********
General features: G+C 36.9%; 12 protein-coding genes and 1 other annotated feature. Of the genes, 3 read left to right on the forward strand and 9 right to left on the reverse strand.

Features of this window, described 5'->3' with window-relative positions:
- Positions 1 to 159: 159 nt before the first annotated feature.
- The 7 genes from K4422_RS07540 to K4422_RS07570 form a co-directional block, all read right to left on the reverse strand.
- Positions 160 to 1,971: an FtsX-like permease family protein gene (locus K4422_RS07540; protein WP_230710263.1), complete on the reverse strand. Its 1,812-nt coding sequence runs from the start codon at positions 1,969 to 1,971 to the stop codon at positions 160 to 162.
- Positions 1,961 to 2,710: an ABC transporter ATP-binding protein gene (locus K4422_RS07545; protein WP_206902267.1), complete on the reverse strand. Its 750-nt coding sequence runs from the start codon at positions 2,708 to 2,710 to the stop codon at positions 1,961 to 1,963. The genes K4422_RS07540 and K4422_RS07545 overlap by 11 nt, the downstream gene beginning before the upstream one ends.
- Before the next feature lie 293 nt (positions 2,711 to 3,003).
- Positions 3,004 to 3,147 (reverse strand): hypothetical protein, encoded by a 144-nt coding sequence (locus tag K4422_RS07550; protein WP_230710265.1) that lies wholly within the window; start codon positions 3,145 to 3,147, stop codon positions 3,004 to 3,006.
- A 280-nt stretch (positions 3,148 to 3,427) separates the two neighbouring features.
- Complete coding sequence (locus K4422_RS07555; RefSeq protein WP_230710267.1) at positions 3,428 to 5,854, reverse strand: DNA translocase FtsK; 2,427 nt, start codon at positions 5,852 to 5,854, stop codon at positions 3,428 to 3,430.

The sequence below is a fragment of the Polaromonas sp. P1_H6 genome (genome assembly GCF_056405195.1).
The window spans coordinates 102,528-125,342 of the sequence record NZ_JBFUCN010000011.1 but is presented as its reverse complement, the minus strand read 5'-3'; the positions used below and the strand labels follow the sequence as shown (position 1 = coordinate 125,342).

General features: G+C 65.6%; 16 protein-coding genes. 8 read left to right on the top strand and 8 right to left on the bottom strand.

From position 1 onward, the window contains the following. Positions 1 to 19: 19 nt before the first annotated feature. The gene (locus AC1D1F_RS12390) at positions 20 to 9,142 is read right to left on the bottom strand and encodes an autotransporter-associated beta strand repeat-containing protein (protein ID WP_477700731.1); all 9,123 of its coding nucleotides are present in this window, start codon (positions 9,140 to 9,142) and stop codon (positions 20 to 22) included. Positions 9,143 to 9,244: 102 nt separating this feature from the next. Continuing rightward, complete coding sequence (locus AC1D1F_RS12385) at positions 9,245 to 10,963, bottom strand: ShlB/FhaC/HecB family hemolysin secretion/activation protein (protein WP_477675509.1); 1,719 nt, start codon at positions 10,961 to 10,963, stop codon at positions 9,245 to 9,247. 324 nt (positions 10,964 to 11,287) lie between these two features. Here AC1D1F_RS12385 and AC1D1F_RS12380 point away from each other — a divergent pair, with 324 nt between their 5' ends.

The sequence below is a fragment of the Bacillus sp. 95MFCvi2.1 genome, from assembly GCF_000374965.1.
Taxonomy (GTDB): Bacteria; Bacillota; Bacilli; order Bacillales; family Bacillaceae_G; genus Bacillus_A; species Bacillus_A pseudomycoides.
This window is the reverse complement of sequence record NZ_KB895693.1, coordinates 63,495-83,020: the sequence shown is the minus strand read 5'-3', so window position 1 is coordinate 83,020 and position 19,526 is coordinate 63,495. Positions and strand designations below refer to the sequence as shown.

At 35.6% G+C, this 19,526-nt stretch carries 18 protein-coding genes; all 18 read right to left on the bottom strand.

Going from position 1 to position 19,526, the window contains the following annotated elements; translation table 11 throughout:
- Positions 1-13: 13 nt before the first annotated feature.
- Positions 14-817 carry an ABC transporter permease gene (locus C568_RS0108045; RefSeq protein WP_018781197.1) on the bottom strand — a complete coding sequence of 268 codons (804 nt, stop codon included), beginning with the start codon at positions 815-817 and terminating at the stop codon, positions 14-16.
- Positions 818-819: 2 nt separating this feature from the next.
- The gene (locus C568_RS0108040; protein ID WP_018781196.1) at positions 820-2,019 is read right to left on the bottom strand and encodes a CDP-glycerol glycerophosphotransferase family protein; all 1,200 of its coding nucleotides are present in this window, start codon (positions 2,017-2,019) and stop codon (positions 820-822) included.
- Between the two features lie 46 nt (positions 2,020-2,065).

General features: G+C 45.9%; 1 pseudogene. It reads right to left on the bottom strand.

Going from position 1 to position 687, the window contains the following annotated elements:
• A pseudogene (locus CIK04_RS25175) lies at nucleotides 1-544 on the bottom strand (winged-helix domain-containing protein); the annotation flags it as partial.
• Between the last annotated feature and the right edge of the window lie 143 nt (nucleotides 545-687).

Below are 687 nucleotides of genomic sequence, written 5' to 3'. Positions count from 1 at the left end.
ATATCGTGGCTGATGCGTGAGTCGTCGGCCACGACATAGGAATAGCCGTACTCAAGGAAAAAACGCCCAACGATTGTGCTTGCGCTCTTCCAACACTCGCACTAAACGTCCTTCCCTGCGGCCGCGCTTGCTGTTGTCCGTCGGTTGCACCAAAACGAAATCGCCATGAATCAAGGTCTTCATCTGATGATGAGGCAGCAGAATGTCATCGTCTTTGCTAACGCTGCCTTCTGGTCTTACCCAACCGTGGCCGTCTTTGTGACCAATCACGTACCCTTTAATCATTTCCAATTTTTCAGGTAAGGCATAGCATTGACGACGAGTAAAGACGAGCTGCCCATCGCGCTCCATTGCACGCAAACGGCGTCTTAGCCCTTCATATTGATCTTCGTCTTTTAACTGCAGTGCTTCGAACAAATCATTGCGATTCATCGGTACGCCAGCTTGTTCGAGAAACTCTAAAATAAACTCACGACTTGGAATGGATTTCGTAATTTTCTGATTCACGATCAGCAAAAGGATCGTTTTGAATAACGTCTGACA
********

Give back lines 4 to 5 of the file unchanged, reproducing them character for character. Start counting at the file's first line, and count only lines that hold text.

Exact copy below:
- The 7 genes from K4422_RS07540 to K4422_RS07570 form a co-directional block, all read right to left on the reverse strand.
- Positions 160 to 1,971: an FtsX-like permease family protein gene (locus K4422_RS07540; protein WP_230710263.1), complete on the reverse strand. Its 1,812-nt coding sequence runs from the start codon at positions 1,969 to 1,971 to the stop codon at positions 160 to 162.